Contrary to some expectations, an iWatch software development kit was not announced this week at Apple's Worldwide Developers Conference.
Even if such an SDK exists or is in the works, providing information about it would simply be too big a hint to drop in advance of hardware that might ship in the fall. However, more features and core technologies were announced at WWDC that could come into play in an Apple watch. These included:
HealthKit and the Health app. The release of an OS function and attendant app to aggregate information from multiple vitals-monitoring devices such as the Jawbone UP may seem to indicate Apple is leaving this niche to third parties. However, it may be helpful to remember that the company originally introduced iTunes as a music hub, in part, to handle the transfer of music between the Mac and contemporary devices such as the pioneering Diamond Multimedia Rio and Creative Nomad Jukebox prior to the introduction of the iPod.
While that device virtually wiped out the presence of competitors from iTunes (as well as in the market generally), HealthKit would likely accept input from an Apple wearable as well as from third parties. First off, one must remember that the iPhone itself is now a capable pedometer. If steps were all that Apple wanted to track, it wouldn't need HealthKit. Regardless of what an Apple watch might measure (the Basis watch provides some possible clues), it certainly won't measure something like food intake (at least precisely) or likely be able to measure multiple exercises by using devices in tandem like Moov bands.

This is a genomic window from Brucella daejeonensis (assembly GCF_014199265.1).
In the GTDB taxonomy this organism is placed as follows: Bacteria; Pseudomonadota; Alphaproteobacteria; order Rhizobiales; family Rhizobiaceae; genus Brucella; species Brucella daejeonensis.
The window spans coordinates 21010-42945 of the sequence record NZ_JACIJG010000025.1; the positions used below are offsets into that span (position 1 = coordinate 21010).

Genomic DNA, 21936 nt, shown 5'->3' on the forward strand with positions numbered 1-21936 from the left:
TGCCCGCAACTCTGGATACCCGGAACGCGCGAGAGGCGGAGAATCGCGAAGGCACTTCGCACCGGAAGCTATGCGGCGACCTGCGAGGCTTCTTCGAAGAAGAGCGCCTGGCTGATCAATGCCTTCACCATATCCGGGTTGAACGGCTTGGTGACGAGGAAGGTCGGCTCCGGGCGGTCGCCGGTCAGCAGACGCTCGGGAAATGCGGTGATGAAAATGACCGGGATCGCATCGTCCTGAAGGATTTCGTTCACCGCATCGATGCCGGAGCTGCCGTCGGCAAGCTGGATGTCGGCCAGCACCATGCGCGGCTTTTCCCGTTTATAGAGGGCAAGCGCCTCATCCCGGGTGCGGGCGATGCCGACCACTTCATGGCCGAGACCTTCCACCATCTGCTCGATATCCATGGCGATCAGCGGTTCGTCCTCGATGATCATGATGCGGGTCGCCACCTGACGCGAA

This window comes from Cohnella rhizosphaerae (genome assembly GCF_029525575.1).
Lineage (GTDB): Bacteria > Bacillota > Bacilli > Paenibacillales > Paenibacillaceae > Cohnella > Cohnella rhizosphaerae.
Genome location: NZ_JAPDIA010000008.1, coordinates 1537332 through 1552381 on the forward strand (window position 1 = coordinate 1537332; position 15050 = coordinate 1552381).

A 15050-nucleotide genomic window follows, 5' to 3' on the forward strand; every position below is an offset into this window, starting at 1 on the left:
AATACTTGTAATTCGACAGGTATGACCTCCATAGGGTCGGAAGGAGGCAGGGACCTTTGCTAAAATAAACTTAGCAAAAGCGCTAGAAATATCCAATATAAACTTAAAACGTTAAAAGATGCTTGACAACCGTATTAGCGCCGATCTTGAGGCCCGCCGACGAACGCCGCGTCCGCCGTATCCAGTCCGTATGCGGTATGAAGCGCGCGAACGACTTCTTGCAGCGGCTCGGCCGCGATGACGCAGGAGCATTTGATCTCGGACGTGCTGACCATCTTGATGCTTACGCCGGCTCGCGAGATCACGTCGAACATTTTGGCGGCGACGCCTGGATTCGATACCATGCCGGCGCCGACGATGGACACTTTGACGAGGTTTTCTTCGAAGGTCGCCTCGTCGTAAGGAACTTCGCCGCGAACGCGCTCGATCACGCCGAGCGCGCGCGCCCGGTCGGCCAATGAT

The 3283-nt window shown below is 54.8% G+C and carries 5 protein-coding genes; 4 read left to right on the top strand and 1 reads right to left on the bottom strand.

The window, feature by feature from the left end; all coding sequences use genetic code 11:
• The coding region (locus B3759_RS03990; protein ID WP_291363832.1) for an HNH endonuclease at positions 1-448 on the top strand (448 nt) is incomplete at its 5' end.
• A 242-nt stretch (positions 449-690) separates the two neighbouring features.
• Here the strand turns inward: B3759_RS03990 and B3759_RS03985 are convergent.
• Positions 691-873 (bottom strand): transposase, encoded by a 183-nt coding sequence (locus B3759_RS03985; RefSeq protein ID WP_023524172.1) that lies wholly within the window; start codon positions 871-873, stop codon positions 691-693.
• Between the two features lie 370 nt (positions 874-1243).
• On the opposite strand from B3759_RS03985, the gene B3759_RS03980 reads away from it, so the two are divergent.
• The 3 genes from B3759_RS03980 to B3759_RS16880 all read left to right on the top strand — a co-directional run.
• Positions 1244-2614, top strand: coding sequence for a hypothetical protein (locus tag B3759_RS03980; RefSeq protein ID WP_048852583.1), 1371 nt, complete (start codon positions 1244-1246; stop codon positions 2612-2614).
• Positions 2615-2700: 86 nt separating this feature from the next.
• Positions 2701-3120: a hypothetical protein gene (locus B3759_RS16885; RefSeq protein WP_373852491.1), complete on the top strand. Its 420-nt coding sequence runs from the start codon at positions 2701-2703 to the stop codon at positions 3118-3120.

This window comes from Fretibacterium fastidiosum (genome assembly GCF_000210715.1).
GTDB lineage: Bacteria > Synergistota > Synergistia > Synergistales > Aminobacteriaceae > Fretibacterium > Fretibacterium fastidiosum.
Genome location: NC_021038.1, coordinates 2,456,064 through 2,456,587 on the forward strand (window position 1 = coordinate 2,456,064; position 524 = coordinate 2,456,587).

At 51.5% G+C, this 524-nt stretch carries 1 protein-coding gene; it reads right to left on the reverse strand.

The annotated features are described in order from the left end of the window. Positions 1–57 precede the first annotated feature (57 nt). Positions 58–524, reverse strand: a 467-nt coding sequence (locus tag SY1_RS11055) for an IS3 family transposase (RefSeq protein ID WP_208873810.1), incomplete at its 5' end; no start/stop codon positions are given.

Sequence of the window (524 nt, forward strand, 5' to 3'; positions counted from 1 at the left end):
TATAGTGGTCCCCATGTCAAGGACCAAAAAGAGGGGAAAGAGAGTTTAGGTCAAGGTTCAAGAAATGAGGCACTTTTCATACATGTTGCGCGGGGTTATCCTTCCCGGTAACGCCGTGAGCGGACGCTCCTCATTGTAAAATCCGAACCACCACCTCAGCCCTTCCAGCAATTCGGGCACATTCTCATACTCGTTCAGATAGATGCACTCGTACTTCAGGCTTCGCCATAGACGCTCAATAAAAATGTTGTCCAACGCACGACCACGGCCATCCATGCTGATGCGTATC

HomeKit. In addition to reaching out to any number of sensors on our person, Apple also announced its initiative to reach out to controls all around the home with HomeKit. The initiative promises to allow control of multiple objects around the house via an iOS device such as an iPhone or iPad, putting further pressure on high-end home control vendors such as Crestron.
What might this have to do with a watch? Not much per se, but it was during this portion of its presentation that Apple divulged it would enable the control via Siri. This -- combined with the news that Siri would be able to be activated hands-free by calling out, "Hey Siri" -- would obviate the need to scroll through a complex iPhone app in order to turn down the thermostat and set up an Apple watch to handle that and other tasks. We can expect Google Now to play a similar role on Android Wear and Cortana on a Microsoft smartwatch, should rumors about its existence prove true.
New widgets and notification manager. When Apple introduced Dashboard, the idea of lightweight mini-apps in the tradition of Desk Accessories from the early days of Mac OS seemed like the kind of functionality ideal for a wearable device with a small display. Despite widgets being touted as a feature of the original iPhone, these were really just simple iPhone apps. Now, though, the move of widgets from dashboard to the notification area (with a striking resemblance to Windows Vista's sidebar "gadgets") has paved the way for them to show up on the iPad, the iPhone, and the iWatch. Similarly, the ability to take quick actions in response to notifications -- in part a competitive response to a similar Android feature -- would greatly improve the utility of notifications on Apple wristwear.
Apparently, we'll have to use another device to mark time until the fall, when the new software may finally come to support the kind of new category that CEO Tim Cook has promised Apple will enter.